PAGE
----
Walmart aims to expand community access to health care research as well as make such research more equitable via its recently launched Walmart Healthcare Research Institute (WHRI).

Clinical trials often do not represent the population as a whole. In fact, in 2020, 75% of trial participants were white, 11% were Latino, 8% were Black and 6% were Asian, according to data from the Food and Drug Administration. This is despite the fact that Latinos make up 19% of the total U.S. population and Blacks make up nearly 14% of the population, for example, according to U.S. Census data.

To combat these statistics, WHRI will focus on health interventions that will positively impact underrepresented communities, such as older adults, women, minority populations and those living in rural areas, by including these populations in studies on new treatments and medications for chronic illnesses and other conditions.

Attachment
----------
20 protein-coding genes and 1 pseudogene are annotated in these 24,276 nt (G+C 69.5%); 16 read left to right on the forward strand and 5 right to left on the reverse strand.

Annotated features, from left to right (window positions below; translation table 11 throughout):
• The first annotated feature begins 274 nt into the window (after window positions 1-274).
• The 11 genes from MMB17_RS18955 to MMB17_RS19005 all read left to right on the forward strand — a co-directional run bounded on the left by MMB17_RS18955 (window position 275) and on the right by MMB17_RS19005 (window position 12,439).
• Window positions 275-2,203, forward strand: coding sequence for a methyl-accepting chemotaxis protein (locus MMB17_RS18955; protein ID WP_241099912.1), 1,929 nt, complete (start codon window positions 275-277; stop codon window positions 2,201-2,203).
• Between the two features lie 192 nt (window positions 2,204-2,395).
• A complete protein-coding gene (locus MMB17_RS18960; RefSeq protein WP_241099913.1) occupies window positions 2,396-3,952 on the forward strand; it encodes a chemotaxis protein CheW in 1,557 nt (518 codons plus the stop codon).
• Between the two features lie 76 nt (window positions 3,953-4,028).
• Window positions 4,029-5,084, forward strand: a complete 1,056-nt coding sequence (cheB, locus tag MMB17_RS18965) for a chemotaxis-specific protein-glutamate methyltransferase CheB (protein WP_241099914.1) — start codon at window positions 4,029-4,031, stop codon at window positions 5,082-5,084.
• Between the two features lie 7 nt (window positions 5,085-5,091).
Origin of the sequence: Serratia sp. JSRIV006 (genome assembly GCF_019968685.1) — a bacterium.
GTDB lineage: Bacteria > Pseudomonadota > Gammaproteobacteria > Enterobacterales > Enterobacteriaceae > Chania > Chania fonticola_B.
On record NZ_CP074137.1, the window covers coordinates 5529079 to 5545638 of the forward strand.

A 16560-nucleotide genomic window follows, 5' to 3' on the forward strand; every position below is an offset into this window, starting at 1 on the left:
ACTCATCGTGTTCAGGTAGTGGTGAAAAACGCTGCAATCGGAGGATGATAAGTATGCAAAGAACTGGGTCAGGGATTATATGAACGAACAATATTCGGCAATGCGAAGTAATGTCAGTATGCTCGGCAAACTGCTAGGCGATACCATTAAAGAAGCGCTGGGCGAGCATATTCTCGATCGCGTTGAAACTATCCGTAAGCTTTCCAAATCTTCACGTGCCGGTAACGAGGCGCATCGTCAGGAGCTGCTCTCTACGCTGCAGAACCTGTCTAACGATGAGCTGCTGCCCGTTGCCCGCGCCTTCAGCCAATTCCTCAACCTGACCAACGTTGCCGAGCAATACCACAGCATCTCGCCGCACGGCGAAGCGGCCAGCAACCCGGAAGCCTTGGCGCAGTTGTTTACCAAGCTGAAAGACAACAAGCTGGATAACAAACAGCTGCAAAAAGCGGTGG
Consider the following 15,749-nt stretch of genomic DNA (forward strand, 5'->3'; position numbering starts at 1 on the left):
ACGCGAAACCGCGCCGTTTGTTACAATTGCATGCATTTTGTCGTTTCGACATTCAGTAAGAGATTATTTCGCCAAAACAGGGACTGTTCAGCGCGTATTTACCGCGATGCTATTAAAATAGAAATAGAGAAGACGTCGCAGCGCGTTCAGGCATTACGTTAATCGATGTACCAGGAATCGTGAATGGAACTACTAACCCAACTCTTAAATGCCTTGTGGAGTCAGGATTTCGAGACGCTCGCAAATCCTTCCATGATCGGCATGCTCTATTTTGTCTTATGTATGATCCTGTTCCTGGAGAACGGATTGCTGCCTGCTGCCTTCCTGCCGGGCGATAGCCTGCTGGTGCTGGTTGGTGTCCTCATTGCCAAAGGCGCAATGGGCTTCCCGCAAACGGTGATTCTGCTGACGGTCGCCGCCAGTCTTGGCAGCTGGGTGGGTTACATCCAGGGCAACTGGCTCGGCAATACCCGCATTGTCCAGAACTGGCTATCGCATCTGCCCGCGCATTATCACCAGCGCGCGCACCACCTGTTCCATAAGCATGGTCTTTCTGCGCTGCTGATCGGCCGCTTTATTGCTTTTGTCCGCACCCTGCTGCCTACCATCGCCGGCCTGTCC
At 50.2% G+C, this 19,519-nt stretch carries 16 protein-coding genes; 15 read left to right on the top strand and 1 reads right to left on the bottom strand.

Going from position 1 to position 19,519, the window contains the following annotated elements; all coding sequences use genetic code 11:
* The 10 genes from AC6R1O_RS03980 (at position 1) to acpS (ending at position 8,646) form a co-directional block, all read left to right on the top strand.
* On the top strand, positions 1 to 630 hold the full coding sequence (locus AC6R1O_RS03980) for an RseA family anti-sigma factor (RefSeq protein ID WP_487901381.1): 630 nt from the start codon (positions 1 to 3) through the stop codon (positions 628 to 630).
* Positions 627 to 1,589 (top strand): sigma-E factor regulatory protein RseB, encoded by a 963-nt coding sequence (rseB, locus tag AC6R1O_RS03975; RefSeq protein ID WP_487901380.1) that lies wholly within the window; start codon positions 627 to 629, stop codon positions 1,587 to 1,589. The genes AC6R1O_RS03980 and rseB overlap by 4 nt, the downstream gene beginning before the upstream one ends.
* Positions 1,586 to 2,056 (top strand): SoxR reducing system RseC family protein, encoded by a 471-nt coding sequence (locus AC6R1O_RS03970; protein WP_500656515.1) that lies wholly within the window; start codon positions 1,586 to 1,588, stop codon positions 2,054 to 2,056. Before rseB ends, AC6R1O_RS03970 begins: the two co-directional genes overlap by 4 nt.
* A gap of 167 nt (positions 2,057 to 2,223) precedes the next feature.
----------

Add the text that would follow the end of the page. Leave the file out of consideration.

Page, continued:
“At Walmart, we want to help ensure all our customers have access to high quality, affordable and convenient health care resources, including innovative research,” said Walmart’s chief medical officer John Wigneswaran, MD, in a Walmart news release. “We know our customers are interested in participating in health care research, but many have not had access until now. We are already making an impact for our customers and for medical research by raising patient trust and engagement in their care.”

Working with study partners such as clinical research organizations, academic medical centers and pharmaceutical companies, Walmart has already started to see results.

Bill Hawkins, chairman of the board at Duke University Health, said Walmart’s efforts are innovative and effective. “It is clear that the intention behind their foray into this space is to genuinely make a difference for patients of all ages, race and gender in their ability to access research,” he said.